Imagine getting a one-page long description of an experiment, where no measurements, concentrations, catalysts are given and you have to make a final product, which in theory, when pressure is applied, should be able to recover the tears. I was working with extremely time-consuming and expensive products and every small mistake could cost a lot of money but because of my hard work, the results of this extremely challenging project surprised the PhD students and raised eyebrows of post-doctorates. No one expected the first-year university student to succeed and be able to contribute to the academic paper – but I did it!

Why I Joined a Society

Universities are famous for their range of different societies. As I was interested in Aeronautical Engineering, I joined Flight Simulation society where I soon became a part of the committee. During my time here I expanded my knowledge by designing my own aircraft with some help from Aerospace Engineering students and in my second year in the society, me and my teammate (we were the ‘strangest’ team, as I was the only female participating and he is a first-year student) designed a vertical take-off and landing aircraft and were chosen to represent the university at an aircraft designing and handling competition in the United States of America.

It is such an amazing feeling to be surrounded by like-minded people who are passionate about their field of studies and it has encouraged me to learn more and participate in discussions about new concepts. In the beginning, it was difficult to be a part of this society as I had no knowledge how an aircraft works, but slowly I became equal to all other members and involved in socials and events. This year, I taught first-year members how to use flight simulators, shared my experience about ‘living conditions’ in the simulator room and got to fly my aircraft in it with the full motion power – I felt like I was a real-life pilot!

What Lies Ahead?

During my second year at university I found out that Rolls Royce together with Target Jobs were conducting a competition for Female Undergraduate of the Year. Over 800 applications were sent and only 20 students were invited to attend an assessment centre in Rolls Royce. Proudly, I can say that I was one of those females. They were 2 amazing days, filled with networking, getting to know the company and finding out possibilities for after I graduate. One of Rolls Royce’s goals is to have more senior female engineers and attract them to the engineering world. This company conducts a wide range of projects where you can put yourself in a position of a real engineer and what it feels like working there and I really saw myself undertaking the challenges in a world-leading company and who knows – maybe in a couple of years I will go back there and lead a group of apprentices into the engineering world.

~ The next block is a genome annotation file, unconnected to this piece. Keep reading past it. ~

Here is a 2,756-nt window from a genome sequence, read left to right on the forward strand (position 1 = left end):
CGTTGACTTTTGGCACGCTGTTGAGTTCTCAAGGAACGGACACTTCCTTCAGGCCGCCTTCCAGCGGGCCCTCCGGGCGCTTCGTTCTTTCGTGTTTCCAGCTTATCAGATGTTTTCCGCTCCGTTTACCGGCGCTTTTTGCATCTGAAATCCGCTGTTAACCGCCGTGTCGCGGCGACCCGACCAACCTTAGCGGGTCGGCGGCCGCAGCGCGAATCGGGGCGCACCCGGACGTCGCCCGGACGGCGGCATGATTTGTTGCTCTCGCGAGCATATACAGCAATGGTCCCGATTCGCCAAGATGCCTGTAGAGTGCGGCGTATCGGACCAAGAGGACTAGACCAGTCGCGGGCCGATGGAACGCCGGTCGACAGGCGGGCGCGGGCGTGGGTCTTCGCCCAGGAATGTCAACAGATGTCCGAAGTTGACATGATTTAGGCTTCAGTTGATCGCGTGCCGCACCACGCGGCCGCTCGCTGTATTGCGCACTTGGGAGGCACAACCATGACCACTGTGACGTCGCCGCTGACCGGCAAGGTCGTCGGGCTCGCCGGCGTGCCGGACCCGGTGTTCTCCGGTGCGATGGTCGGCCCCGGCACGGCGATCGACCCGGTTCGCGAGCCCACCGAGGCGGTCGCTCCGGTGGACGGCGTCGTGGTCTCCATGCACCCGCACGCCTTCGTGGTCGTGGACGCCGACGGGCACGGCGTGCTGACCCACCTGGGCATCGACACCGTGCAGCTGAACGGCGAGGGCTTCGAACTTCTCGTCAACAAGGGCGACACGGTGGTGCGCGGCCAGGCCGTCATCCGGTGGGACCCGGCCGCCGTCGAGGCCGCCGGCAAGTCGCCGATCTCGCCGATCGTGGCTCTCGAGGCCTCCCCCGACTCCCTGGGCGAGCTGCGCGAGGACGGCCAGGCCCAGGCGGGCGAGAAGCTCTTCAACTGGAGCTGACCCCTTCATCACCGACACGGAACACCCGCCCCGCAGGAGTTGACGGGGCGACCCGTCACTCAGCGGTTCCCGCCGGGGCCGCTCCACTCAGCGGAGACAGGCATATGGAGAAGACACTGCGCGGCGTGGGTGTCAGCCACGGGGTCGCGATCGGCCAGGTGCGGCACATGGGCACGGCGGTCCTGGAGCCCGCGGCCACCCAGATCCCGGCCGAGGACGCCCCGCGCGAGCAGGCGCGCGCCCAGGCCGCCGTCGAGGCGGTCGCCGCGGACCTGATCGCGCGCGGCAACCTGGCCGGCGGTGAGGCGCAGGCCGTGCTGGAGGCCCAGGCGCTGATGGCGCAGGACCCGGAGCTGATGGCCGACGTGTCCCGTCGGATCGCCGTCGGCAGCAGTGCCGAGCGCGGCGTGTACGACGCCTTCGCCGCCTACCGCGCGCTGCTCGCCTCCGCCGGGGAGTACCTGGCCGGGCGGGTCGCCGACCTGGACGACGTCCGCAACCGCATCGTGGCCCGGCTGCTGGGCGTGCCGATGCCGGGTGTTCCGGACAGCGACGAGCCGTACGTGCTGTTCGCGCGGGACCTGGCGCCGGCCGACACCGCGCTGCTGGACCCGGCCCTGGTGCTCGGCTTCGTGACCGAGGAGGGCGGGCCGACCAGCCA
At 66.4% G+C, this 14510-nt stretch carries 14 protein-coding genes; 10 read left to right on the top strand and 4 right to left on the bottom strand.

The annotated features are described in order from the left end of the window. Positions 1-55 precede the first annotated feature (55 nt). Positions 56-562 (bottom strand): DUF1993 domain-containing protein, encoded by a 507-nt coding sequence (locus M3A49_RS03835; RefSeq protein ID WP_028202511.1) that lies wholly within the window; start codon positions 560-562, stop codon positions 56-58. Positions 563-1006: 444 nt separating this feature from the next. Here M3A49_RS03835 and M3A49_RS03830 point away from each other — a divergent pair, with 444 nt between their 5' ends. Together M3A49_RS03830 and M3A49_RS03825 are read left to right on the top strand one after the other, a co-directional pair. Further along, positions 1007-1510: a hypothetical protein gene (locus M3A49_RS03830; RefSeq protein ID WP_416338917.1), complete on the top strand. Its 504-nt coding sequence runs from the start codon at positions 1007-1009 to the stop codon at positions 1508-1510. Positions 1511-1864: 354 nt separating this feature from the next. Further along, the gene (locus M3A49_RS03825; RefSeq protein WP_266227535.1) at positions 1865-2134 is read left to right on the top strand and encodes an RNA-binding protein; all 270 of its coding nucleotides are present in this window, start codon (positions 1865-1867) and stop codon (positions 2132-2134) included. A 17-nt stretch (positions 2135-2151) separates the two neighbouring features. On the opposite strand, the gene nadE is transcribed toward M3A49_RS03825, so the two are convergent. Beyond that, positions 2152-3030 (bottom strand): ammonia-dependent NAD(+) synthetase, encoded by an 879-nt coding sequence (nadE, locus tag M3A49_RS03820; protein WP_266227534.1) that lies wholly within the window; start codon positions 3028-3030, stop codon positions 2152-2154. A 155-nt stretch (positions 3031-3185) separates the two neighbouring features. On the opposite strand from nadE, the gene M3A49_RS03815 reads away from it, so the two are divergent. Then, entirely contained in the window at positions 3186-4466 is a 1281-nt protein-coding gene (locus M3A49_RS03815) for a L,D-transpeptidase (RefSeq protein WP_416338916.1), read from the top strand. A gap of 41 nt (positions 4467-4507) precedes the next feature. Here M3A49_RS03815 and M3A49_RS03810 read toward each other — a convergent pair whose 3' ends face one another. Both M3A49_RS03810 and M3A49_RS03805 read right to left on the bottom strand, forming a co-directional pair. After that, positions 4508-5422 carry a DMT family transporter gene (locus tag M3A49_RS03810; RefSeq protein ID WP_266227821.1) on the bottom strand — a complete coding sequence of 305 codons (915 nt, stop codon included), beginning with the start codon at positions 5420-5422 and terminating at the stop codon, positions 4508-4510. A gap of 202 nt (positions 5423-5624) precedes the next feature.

I cannot imagine studying another subject. Engineering intrigues me every day with new technologies, new materials being invented, and it gives me many different opportunities to improve.

Read more about engineering here:


 

Student View – What is it Like to Study Mechanical Engineering?

by YPU Admin on May 27, 2020, Comments. Tags: careers, Engineering, mechanical engineering, Research, STEM, student view, and UoM

Introduction

Hi, my name is Abdullah. I am 21 years old and currently in my second year studying at the University of Manchester. I study Mechanical Engineering which I find exciting, inventive and fun! So, what is it like and what can you do with an engineering degree?

Why I Chose Mechanical Engineering

First, let’s see the many reasons for studying it. I chose the course so I could become an engineer primarily because I enjoy STEM subjects. Studying engineering has enabled me to use the topics I liked the most in one course: Maths, Physics and Chemistry. Furthermore, being an engineer provides the opportunity to apply your knowledge to real-world situations and be creative every day, solving real-world problems. Additionally, the rapid and constant developments mean the subject will only become more interesting and engineers will be more and more sought after. There are always plenty of jobs and you will never be bored with what you do.

A Day in the Life of a Mechanical Engineering Student

On a typical day, I wake up at around 7.30 am and travel by bus to the university which starts at 9 am most of the time. With around 6 or 7 hours at university, the day is made up of a mix of lectures and tutorials spread over 2 campuses: Main Campus and North Campus (where engineers are mainly based). On North Campus, lectures are always in the Renold Building. Also, there is the George Begg Building with exceptional computer facilities. This is where I prefer to work with friends; 2-3 hours of study is required each day. Finally, to research for assignments, I go to North Campus’s Sackville Street Building library for books. 

In terms of work outside classes, this contains coursework, reports based on previous lab sessions or rewatching lectures once uploaded online to further grasp the concepts. In addition, there are tutorial sheets that I need to attempt before the tutorial class. These are questions based on lectures in the past week of that module then the class tutor goes through the solutions. While this seems like a lot, there is still plenty of free time if you chose to study Mechanical Engineering!

What Can You Do With a Mechanical Engineering Degree?

Using the Careers Service and career fairs at the university, I have learnt about options you have after you finish the course in lots of detail. The obvious one is to become a mechanical engineer which most students do. Mechanical engineers are mostly hired by the aerospace, automotive and manufacturing industries. After the course, you can also do a Master’s degree which is another 1-year degree. With this, engineers are able to become chartered engineers in the future which means faster career progression and increased pay. 

Surprisingly, there is considerable demand for engineering students in investment banking too. Generally, it is working as an analyst to predict market trends because students are taught the numerical and analytical skills applicable to the role. Alternatively, I learnt at a university career fair that there is also scientific research in engineering as an option but this requires an extra degree.

Overall, I would conclude that studying Mechanical Engineering has a lot of benefits and an extensive range of excellent career prospects that it leads to. To learn more, details can be found on the university website in the links below: